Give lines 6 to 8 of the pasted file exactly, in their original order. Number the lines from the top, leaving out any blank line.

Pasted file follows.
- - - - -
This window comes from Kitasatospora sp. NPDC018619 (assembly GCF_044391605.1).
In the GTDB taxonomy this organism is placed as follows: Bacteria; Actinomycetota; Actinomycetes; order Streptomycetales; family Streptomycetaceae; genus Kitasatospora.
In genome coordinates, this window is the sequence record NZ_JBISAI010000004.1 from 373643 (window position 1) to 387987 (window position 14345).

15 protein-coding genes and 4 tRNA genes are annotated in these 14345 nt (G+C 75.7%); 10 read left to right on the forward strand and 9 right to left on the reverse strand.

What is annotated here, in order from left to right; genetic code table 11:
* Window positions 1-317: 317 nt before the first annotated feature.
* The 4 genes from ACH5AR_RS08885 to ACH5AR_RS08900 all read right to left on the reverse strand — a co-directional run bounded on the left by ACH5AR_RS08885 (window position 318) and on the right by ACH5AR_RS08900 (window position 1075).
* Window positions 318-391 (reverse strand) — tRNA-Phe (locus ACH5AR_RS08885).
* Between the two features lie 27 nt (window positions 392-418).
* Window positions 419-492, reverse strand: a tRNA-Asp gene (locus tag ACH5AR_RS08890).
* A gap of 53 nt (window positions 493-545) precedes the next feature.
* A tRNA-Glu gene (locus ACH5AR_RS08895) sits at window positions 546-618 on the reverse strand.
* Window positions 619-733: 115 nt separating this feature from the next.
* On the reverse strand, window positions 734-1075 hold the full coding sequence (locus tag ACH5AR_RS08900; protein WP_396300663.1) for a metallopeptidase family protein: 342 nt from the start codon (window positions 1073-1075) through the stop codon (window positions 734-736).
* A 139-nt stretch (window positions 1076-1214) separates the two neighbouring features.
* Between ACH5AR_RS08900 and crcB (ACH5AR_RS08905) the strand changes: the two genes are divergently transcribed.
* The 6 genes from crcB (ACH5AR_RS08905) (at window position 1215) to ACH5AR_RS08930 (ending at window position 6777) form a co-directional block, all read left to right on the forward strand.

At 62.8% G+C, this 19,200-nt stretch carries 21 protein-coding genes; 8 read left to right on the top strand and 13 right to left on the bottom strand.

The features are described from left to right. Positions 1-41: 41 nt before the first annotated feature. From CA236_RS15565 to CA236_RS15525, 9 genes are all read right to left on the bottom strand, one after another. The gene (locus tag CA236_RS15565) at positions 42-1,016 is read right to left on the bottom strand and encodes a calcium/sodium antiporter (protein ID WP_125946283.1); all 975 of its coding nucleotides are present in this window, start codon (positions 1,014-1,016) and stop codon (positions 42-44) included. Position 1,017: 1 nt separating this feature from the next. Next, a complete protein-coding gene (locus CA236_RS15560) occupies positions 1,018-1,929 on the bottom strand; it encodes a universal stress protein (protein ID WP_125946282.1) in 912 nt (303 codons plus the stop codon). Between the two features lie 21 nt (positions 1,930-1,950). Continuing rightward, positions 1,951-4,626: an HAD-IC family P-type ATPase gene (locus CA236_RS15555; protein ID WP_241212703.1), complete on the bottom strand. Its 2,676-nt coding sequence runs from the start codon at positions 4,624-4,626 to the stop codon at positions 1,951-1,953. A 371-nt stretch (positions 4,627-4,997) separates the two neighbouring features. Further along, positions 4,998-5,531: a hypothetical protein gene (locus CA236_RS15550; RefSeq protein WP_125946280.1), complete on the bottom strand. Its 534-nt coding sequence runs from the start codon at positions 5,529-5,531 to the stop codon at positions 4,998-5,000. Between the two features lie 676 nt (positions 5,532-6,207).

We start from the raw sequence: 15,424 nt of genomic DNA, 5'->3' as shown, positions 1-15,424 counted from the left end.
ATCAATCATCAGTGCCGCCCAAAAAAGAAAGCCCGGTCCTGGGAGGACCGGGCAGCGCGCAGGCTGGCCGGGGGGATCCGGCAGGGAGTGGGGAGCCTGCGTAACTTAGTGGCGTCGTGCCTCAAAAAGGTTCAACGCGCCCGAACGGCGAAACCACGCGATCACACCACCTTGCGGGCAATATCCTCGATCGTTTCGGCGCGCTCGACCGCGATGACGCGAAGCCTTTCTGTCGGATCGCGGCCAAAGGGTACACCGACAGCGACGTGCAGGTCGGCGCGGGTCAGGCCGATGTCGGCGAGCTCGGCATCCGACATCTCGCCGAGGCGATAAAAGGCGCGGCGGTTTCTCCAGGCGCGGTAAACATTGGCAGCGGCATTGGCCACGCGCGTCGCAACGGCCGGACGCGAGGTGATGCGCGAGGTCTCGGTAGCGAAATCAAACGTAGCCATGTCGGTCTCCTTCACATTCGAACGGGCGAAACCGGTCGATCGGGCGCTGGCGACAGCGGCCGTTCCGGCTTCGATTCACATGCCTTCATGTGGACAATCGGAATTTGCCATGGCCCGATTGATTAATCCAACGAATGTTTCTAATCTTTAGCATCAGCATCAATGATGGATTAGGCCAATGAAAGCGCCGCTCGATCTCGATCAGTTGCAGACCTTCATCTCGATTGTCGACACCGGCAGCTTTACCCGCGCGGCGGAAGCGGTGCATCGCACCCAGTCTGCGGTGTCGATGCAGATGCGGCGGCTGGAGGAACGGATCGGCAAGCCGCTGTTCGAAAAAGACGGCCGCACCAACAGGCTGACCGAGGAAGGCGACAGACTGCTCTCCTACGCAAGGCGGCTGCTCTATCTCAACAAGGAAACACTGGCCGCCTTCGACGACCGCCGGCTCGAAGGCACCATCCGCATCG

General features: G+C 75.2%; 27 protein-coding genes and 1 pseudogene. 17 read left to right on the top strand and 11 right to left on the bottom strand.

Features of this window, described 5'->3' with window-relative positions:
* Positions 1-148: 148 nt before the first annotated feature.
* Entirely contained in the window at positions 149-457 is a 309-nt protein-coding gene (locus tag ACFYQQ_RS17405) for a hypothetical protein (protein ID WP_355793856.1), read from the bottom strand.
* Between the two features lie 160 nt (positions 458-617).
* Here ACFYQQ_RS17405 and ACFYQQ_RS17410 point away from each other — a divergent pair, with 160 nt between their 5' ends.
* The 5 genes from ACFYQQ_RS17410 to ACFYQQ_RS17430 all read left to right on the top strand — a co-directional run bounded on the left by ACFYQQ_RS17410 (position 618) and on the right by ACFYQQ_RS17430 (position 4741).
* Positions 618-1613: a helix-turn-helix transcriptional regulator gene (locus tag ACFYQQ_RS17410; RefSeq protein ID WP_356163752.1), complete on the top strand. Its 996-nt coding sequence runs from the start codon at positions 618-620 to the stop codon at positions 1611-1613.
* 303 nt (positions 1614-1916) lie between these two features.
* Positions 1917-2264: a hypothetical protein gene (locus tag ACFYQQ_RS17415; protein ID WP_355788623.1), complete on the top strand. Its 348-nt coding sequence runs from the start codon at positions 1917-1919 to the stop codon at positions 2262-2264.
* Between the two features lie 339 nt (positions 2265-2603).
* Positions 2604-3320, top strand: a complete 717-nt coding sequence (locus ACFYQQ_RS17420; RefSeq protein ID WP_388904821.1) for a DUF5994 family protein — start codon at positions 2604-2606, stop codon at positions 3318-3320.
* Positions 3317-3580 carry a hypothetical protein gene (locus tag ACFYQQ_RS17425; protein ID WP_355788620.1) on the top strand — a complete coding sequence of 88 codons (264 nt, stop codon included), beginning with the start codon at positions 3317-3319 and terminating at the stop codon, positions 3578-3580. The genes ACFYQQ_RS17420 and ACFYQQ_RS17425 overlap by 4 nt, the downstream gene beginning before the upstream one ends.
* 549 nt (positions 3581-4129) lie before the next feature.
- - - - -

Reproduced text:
* Window positions 1-317: 317 nt before the first annotated feature.
* The 4 genes from ACH5AR_RS08885 to ACH5AR_RS08900 all read right to left on the reverse strand — a co-directional run bounded on the left by ACH5AR_RS08885 (window position 318) and on the right by ACH5AR_RS08900 (window position 1075).
* Window positions 318-391 (reverse strand) — tRNA-Phe (locus ACH5AR_RS08885).